The Mummy proved to be the dumbest and therefore best swashbuckling action titles of recent times, largely due to the fact that it followed the essential b movie rule, that actors should say as little as possible, and that things should fall onto or near their heads at all possible times. An incredible soundtrack, some pretty faces, and some suitable B movie special effects made the whole thing a perfect package when it was released. ten years ago? It's been so long now we can't remember. Now it's time for the long awaited videogame translation of the movie, or as we prefer to call it, the "oh right, I remember that movie" game edition. Unless you've got an incredible game involved, attaching a bad game to a license only works if that license is fresh, hot, and ready to appear on the backpacks of Junior High students everywhere, or if it's Star Wars. Unfortunately, The Mummy is neither. Shallow, clumsy, and laughable, this is the game that will make you remember why you bought a PC in the first place. So you didn't have to play console game like this
In it, you play as Rick O'Connell Brendan Fraser's role in the film, a Foreign Legionnaire who's stumbled onto Hamunaptra, the fabled lost Egyptian city of the dead. While exploring the hidden pyramids and hunting for treasure, O'Connell and his companions an Egyptologist and her brother accidentally awaken Imhotep, a fallen priest who was cursed and mummified alive thousands of years before. Now you must stop Imhotep and send him back to his rest before the world falls prey to his evil machinations.
The Mummy is a third person action game that uses devices found in many other licensed games, though often with better results. Though Rick can be found jumping and climbing from time to time, the focus of the game is much more on action. Your character has a variety of weapons to fight enemies with such as his fists, a machete, dual pistols, a shotgun, a Lewis machine gun, dynamite, and magical amulets a kind of mystical grenade and he'll need them if he's going to fend off the horde of mummies Imhotep sends your way.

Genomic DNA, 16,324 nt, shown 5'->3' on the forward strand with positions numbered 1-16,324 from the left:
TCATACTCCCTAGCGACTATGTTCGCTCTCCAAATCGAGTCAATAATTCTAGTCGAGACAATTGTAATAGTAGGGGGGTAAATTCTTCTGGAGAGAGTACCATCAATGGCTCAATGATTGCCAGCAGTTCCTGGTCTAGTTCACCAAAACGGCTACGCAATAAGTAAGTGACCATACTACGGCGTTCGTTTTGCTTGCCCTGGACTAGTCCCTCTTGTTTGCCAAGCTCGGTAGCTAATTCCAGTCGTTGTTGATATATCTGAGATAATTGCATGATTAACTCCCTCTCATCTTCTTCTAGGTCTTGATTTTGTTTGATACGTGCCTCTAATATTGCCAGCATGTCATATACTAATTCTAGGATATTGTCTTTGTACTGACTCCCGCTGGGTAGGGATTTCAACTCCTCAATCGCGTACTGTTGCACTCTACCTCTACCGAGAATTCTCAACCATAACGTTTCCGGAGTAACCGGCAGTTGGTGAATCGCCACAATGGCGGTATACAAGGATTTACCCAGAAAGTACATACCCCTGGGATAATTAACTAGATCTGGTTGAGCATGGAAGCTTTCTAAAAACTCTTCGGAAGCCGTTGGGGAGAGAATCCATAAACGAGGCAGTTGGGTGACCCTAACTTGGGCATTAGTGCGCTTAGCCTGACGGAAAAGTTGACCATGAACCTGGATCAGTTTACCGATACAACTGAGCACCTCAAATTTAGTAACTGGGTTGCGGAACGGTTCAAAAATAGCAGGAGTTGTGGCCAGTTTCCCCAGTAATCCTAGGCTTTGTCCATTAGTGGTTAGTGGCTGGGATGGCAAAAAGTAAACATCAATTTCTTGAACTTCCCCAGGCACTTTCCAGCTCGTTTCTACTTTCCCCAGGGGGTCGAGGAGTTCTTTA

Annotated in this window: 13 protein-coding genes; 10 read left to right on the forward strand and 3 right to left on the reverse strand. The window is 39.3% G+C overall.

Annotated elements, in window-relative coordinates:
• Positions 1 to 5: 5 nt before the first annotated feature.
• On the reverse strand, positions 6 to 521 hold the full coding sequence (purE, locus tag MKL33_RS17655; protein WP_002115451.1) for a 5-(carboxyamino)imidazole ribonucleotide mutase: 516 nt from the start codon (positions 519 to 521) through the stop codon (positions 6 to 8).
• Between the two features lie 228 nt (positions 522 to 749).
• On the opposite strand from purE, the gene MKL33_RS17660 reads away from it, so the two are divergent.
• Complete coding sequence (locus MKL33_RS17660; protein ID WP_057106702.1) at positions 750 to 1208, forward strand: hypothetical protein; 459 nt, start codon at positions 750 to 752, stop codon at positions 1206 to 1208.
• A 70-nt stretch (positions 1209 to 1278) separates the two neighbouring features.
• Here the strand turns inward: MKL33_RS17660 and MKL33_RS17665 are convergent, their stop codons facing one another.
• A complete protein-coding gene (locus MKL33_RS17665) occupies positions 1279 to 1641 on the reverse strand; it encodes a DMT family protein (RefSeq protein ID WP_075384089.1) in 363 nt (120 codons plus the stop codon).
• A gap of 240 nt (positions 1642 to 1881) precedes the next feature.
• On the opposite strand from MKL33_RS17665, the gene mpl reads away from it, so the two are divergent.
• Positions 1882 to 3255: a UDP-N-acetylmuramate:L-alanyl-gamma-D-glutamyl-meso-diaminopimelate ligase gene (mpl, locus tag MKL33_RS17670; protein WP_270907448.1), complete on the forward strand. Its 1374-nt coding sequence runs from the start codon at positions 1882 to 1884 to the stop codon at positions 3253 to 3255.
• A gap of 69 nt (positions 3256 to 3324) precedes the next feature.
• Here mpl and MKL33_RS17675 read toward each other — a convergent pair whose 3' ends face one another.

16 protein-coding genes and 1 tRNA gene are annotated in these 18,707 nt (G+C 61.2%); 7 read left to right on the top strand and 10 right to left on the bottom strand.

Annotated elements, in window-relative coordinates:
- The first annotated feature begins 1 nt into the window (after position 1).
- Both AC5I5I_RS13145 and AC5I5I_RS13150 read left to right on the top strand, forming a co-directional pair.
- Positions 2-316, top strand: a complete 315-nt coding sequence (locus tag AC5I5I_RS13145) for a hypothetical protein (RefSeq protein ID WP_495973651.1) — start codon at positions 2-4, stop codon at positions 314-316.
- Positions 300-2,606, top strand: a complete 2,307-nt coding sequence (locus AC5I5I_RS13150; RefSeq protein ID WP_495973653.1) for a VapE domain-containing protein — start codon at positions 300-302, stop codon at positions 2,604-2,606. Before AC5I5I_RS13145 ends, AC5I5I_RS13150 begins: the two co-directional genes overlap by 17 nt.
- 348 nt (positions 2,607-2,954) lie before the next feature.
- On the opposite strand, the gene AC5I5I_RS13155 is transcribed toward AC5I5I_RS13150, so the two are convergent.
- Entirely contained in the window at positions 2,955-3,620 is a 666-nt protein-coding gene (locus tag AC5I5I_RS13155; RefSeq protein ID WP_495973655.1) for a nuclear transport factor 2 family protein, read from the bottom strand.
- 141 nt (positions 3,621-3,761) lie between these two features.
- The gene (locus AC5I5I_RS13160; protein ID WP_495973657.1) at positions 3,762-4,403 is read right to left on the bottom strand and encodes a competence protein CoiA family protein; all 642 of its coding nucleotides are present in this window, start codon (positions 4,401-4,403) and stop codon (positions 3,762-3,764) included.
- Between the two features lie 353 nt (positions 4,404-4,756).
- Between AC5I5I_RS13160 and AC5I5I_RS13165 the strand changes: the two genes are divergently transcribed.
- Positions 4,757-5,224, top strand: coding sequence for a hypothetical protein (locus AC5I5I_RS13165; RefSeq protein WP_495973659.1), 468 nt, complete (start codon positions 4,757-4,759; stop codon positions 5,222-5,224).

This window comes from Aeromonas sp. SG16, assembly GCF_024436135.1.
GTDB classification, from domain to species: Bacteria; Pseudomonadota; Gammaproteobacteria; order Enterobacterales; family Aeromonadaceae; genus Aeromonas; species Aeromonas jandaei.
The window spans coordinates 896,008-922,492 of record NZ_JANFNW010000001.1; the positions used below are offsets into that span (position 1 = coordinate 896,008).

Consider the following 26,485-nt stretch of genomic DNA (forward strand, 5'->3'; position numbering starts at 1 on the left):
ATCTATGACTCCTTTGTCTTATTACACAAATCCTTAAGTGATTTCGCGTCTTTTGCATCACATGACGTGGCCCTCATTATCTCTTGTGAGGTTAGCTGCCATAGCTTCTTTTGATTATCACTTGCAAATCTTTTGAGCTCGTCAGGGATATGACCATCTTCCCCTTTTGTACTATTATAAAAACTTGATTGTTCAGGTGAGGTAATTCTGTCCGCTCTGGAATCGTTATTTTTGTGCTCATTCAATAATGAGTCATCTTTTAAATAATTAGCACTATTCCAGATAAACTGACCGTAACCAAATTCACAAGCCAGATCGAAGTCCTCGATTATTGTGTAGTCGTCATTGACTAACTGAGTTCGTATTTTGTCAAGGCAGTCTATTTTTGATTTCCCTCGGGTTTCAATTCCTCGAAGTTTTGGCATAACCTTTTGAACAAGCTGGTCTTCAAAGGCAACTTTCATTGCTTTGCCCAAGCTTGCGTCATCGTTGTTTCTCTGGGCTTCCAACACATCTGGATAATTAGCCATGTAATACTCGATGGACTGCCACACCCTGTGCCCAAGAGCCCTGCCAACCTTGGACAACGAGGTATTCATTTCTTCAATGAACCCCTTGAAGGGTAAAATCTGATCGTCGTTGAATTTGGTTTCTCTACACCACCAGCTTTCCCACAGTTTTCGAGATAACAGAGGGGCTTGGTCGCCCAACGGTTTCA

While it's relatively easy to barrel ahead and finish each level, there are many secret areas to explore and treasures to collect in The Mummy. Those willing to hunt down all of the hidden spots and items are rewarded with unlockable extras, which add a lot to the game's replay value. Unfortunately, you often have to access these areas by jumping from platform to platform over quicksand or lava, something that's far more difficult than it should be because of The Mummy's camera and control. Neither aspect is too problematic during the normal parts of game, but both are frustrating enough in the platform jumping segments that you'll likely put off exploring for later.
The game's dark and claustrophobic environments are acceptable given its setting, although they're not likely to impress you, and the game's suspect collision detection will often cause you to stick to parts of them. Likewise, the character models look nice enough, but their animations are often predictable or even robotic. Meanwhile, the game's soundtrack uses the score from the film and peaks with the action, though its transitions are very abrupt. The character voices are often taken directly from the film, except for the voice of O'Connell, who sounds like an Englishman doing his best impression of a square jawed American hero.There's no saving The Mummy. The gameplay refuses to deliver fun, and the graphics, which must've been bad on the PlayStation version, are dismal on the PC. Jaggy textures, flat details, and the worst draw in depth I've seen in a long, long time about 10 game feet make the experience all the more painful. Characters are simple but passable that is, until you see them animate. The menu system suffers from console I tis, with little to no control over your option in game, and a blotchy look and feel familiar to anyone who's popped a Final Fantasy title into their PC.
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